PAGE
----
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Changes in the architecture around cancer cells can fuel their spread

University of California - Los Angeles Health Sciences


UCLA researchers have found that the extracellular matrix, the dense network of proteins and carbohydrates that surround a cell, can influence how cells move within the body by regulating their sugar consumption. The study shows that acute changes in a single component of the extracellular matrix can trigger a very rapid change in the metabolism and migration of the cell.


Given its importance in the growth and migration in cancer cells, scientists have intensely studied how glucose metabolism can be regulated in response to a variety of both internal and external cues. But little research has focused on the relationship between metabolism and changes in specific components of the extracellular matrix, which occur both during normal development and in disease progression.

"Our study is different from past studies in that it's showing that acute changes to one component of the extracellular matrix can trigger a very rapid change in the metabolism of the cell," said BJ Sullivan, the study's lead author and graduate student in the lab of Heather Christofk, an associate professor in biological chemistry and molecular and medical pharmacology and director of basic and translational research at the UCLA Jonsson Comprehensive Cancer Center.


While analyzing breast tumors from patients and breast cancer cell lines for genes that influence glucose metabolism, the researchers made the surprising discovery that among the genes most tightly associated with a high rate of glucose metabolism was a receptor for a core component of the extracellular matrix, hyaluronan.

Because this receptor tethers the cell to the hyaluronan in the matrix, the finding suggested that changes in the structure or composition of the extracellular matrix might affect metabolism. The researchers confirmed that hypothesis by modulating the levels of hyaluronic acid around the cells and measuring subsequent changes in their rate of glucose metabolism.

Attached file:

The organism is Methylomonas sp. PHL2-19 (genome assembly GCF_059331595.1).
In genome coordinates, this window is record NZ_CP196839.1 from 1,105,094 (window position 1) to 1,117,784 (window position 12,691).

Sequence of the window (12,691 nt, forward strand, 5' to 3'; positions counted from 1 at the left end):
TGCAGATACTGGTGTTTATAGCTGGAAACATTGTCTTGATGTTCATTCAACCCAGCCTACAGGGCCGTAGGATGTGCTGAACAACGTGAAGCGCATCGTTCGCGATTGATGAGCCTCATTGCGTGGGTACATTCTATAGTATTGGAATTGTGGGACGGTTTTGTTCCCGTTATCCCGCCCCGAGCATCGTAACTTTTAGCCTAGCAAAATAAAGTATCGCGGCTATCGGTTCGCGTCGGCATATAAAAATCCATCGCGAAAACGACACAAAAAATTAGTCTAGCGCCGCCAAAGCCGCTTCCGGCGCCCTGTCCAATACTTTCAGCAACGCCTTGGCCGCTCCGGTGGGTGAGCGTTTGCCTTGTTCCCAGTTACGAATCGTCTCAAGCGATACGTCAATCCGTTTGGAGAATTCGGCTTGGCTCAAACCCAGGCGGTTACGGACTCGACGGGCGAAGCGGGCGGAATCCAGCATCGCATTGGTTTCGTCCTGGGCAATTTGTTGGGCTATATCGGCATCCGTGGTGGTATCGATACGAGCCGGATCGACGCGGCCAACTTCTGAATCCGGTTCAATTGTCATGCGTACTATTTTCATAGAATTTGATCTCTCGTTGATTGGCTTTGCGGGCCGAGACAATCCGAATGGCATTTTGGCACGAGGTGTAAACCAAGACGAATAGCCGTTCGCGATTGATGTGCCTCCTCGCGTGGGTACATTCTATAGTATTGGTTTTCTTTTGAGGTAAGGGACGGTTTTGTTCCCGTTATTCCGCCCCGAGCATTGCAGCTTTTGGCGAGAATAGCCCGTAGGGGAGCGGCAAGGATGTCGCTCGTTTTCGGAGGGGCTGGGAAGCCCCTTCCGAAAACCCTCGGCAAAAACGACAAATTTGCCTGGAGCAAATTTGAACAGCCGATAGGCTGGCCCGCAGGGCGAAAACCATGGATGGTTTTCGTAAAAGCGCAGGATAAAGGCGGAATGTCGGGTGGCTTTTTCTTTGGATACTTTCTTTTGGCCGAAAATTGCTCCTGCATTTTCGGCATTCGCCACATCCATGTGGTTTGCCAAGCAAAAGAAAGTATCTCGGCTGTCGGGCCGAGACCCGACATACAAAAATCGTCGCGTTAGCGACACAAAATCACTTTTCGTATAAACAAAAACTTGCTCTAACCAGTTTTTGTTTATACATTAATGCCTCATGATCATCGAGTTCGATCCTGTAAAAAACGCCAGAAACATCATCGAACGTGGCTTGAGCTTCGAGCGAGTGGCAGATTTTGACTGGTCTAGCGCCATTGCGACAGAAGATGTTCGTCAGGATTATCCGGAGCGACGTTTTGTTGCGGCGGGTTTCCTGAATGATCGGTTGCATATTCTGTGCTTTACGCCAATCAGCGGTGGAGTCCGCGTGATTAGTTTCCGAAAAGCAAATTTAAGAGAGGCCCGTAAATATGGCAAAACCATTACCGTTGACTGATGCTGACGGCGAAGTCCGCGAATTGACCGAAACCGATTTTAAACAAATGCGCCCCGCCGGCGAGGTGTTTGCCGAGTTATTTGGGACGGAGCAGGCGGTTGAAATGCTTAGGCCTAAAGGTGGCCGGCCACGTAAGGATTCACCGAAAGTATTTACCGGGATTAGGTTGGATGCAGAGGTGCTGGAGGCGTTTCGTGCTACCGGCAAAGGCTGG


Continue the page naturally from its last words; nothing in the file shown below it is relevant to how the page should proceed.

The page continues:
The study suggests that scientists might be able to create new treatments for cancer that work by targeting tumors in a way that undercuts the cells' ability to metabolize sugar. Instead of therapies working by directly targeting the cell, it may be possible to alter tumor metabolism by targeting the extracellular matrix.

The finding could lead to a new understanding of many diseases, and might particularly shed new light on how cancer spreads. It suggests that differences in nutrient consumption among the cancer cells within a single tumor mass may align with differences in their tendency to migrate. Those cells with a higher rate of glucose metabolism may be able to fuel the migration to other parts of the body, or metastasis.

"This is really a new paradigm for metabolic regulation," said Christofk. "One of the most significant aspects of these findings is it seems like cells can respond to discrete changes in the matrix by coordinating a metabolic response with a behavioral response. So the increased glucose metabolism that we observe happens when you acutely change the matrix actually fuels the increased migration."



The study's first author is BJ Sullivan, a UCLA graduate student. The senior author is Heather Christofk, an associate professor of biological chemistry and of molecular and medical pharmacology, director of basic and translational research at the UCLA Jonsson Comprehensive Cancer Center and a member of the Eli and Edythe Broad Center of Regenerative Medicine and Stem Cell Research. Other authors, also of UCLA, are Peter Mullen, Ernst Schmid, Aimee Flores, Milica Momcilovic, Mark Sharpley, David Jelinek, Andrew Whiteley, Matthew Maxwell, Blake Wilde, Utpal Banerjee, Hilary Coller, David Shackelford, Daniel Braas, Thomas de Aguiar Vallim and William Lowry. Donald Ayer of the University of Utah's Huntsman Cancer Institute is also an author.


The research is published online and will be the cover story in the Sept. 20 issue of the journal Cell.


The research was supported by grants from the by the UCLA Tumor Cell Biology Training Program, the National Institutes of Health, the American Cancer Society, the Jonsson Cancer Center and the UCLA Broad Stem Cell Center's Ablon Scholars Program.

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